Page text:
MemberDecember 29, 2021 at 3:28 pm
MemberDecember 29, 2021 at 4:25 pm
Looks like the consequences of Messing with Tire Size/aspect ratio can be More Dire than on an Old Generation ICE Car…
MemberDecember 29, 2021 at 6:09 pm
Sounds like the very success or lack thereof for Aptera may very well be riding on the Elaphe in-wheel motors! They must prove to be as safe/durable/reliable under wide variety of road/weather conditions as traditional under- hood motors or Aptera will not survive! Trust Team Aptera knows this!
MemberDecember 29, 2021 at 7:40 pm
My confidence in Aptera is not shaken by this very interesting post from Guy. I’d like to think Aptera would have already moved to another supplier if there were any red flag issues with Elaphe motors. I also believe the efficiency advantages of in-wheel motors are the only way to create the vehicle Aptera is building. Putting in more traditional motors with drivetrains would just turn an Aptera into another heavy and inefficient 250 mile range EV.
MemberDecember 29, 2021 at 8:29 pm
Very detailed! Even after reading a couple of times could only follow at a high level. Need a few cups of coffee to get through it.
I know Aptera has requested some changes to the off the shelf motors and have identified the bearings as needing replacement more frequently than we are use to. (Another consideration for Right To Repair)
We also know the front and rear suspension has gone through some redesign with the assistance of Roush, an expert in suspension.
It would make sense that the completed Beta that was identified for vehicle dynamics testing would have some of that testing focused on the detail of the physical components of the drive train to include the motors and bearing durability for reliability calculations.
Aptera employs a multidisciplinary approach to engineering where there are engineering reps from all of the systems on the same team. These teams also include representation From major suppliers like Elaphe. I am confident that this approach to Beta testing will identify (If not already identified and remediated with an engineering solution)~resolve any issue with the drive train components. That does not mean we won’t be changing wheel bearings more frequently than we are a custom to with our ICE vehicles.
MemberDecember 30, 2021 at 4:13 am
More than a Pot o Coffee here as well! Just Digging for Understanding, as I Retired when DC Electric Motors were just Great Big Elevator Motors – Commutators the size of Five Gallon Paint Cans/Carbon Brushes, etc…
NUGGETS I Gleaned from the article (For Everyone): Motor Air Gap is Critical, so No “Wide Five” Lug Wheels (A La Oooold VWs, or on Circle Track Racecars); Bearing Set on the “Stock” M700 is as used on the “Smart Car”; Wheels from Same source. (This is possibly where the Motor/Bearing set/Wheels are “Modified”?); annd the Fun Fact – the M700 is capable of 75KW.
We upgraded Our Crane Motors from Ambient/Natural Cooling, to Pressurized Air Cooling, and Ran them at 250% OEM Nameplate rating for a Number of Minutes in a (Moving/Average) Window, to increase Speed/Capacity – Just had to change Brush Composition (A “Black Art” – Har!) and Change them out More Often.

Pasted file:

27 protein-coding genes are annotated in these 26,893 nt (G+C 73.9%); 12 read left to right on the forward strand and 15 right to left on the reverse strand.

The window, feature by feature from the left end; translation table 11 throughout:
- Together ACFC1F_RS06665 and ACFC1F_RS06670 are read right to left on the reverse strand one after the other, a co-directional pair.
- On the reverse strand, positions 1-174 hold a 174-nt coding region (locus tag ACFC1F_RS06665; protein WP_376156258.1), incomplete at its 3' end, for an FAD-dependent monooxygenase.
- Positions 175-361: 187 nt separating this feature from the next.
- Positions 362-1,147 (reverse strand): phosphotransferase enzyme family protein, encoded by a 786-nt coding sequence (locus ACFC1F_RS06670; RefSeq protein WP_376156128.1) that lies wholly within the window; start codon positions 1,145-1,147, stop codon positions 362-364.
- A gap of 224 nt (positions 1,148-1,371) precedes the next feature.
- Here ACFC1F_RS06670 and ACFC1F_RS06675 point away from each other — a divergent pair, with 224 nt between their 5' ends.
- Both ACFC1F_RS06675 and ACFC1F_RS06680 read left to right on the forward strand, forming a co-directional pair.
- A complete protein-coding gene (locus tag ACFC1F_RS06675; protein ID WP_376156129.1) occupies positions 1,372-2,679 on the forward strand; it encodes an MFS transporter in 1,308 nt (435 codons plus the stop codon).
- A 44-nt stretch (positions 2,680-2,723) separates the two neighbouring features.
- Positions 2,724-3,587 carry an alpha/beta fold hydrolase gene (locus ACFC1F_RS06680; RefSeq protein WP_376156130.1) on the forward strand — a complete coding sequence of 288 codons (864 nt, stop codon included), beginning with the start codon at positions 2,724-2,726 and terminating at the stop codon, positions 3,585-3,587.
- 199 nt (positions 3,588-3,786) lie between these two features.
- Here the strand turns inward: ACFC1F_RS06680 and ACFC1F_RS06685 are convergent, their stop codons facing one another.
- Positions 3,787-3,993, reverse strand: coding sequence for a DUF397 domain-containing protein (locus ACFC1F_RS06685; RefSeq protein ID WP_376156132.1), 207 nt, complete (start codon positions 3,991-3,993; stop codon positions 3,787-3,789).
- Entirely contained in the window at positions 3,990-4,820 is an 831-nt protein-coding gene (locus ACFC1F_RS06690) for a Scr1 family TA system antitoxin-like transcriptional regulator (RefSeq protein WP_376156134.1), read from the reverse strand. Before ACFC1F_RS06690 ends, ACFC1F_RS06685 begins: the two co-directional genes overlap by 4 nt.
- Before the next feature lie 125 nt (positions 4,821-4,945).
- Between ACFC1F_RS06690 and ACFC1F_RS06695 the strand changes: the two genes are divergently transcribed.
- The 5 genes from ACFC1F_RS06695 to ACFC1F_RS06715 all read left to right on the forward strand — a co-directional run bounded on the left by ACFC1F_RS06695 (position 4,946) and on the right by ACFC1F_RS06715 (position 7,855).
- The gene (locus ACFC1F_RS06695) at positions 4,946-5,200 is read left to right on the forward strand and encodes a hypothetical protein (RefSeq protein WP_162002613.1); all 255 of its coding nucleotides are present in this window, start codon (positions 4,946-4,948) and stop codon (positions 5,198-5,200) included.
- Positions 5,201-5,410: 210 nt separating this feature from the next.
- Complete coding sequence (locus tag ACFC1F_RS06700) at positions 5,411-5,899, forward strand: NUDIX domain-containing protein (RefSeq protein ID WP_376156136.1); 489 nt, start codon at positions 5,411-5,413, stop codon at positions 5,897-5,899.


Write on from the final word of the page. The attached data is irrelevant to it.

So, I wonder: are the Accel times employing 50 KW, or 75KW, or something in-Between?
MemberDecember 30, 2021 at 6:23 am
Tangentially Relevant IEEE Paper 2019:
I’m gonna go look at Footnoted paper #3 and #10 –
MemberJanuary 1, 2022 at 3:53 pm
The link below is to a post by “Aptera Reboot” of an Aptera webinar in which
Steve and Chris are discussing with two of Elaphe’s principles the use by Aptera
Elaphe’s hub motors. Finding a link to an original version of the webinar directly
from Aptera eluded me.
I’m not sure this copy of the webinar, due to the first 15 minutes not being available,
mentions that the motor’s seals would have to o be replaced at around 30,000 to
40,000 kilometers though one of the Elaphe principles speaking mentioned
that the change interval had been changed to greater number. Some useful
feedback in the comments to the video.
MemberJanuary 19, 2022 at 11:31 am
I am an engineer and I do find this interesting. If you click on Figure 4 in the abstract at the beginning of the article, that figure will be enlarged and shows the concern. We all know the gap between the rotor and stator in a motor is small and must not be allowed to change. This paper is concerned if hard cornering will deform the bearings enough to change this gap.
Traditionally, vehicles have and inner and outer bearings and they are spaced far apart. However in Elaphy’s motors, they are close together as shown in Figure 4. This means wearing of the bearings will allow a greater amount of wobble to occur than if the bearings were farther apart. This wobble would change the gap between the stator and rotor.
This paper shows hard cornering does not cause this. But my concern is, “what about simple bearing wear from usage over time?” I suspect the entire assembly would have to be replaced. Thankfully the light weight of the aptera would reduce this wear.